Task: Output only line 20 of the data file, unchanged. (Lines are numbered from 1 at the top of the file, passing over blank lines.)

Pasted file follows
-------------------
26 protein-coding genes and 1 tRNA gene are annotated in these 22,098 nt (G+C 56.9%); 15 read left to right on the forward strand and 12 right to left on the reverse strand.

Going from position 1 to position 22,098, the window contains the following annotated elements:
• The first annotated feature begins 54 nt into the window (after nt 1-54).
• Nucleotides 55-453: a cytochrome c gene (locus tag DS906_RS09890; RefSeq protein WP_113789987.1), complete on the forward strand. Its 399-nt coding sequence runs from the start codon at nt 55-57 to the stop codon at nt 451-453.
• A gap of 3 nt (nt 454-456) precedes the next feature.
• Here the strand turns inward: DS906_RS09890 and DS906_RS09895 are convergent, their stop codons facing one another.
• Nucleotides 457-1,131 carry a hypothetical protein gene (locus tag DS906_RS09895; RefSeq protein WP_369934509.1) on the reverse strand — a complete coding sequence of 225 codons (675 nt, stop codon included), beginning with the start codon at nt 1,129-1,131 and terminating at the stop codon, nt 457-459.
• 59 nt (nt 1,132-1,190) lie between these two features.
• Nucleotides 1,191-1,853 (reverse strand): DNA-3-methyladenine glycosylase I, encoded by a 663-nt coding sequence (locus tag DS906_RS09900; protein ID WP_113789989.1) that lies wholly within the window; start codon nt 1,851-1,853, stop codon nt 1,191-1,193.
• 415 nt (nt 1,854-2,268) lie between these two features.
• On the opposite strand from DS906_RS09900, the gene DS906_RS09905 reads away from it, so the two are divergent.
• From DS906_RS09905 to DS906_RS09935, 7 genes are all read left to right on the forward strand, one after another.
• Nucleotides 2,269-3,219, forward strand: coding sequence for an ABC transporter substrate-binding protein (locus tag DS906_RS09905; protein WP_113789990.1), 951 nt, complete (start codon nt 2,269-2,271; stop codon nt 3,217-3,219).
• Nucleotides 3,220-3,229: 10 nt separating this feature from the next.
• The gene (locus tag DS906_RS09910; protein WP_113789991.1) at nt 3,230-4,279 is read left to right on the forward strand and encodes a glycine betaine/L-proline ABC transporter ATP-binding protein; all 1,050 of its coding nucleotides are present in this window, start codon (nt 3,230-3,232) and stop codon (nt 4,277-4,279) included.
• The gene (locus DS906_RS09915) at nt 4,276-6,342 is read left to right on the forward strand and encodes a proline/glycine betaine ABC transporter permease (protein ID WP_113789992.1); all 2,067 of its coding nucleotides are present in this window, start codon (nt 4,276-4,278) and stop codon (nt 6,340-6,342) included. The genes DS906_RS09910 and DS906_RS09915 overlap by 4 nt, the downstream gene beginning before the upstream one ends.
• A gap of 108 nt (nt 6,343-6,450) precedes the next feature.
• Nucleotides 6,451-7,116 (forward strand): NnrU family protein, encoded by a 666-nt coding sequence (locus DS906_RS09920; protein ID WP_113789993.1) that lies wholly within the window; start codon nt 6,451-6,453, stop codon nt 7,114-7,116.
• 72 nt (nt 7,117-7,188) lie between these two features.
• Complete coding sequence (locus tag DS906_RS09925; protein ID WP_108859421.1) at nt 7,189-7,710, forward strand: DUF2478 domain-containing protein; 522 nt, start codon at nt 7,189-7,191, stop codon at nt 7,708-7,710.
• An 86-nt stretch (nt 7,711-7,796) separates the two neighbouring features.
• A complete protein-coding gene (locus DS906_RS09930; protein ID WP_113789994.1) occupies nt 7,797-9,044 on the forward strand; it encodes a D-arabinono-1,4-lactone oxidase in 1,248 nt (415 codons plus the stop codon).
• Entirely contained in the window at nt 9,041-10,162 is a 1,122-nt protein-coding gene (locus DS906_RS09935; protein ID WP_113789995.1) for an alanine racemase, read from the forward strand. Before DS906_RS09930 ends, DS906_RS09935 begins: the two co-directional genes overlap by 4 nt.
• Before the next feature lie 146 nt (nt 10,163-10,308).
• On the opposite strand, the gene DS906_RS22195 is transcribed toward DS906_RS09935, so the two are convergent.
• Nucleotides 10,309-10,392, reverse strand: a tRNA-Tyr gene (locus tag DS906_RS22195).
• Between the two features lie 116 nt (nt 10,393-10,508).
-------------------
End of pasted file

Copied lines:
• Complete coding sequence (locus tag DS906_RS09925; protein ID WP_108859421.1) at nt 7,189-7,710, forward strand: DUF2478 domain-containing protein; 522 nt, start codon at nt 7,189-7,191, stop codon at nt 7,708-7,710.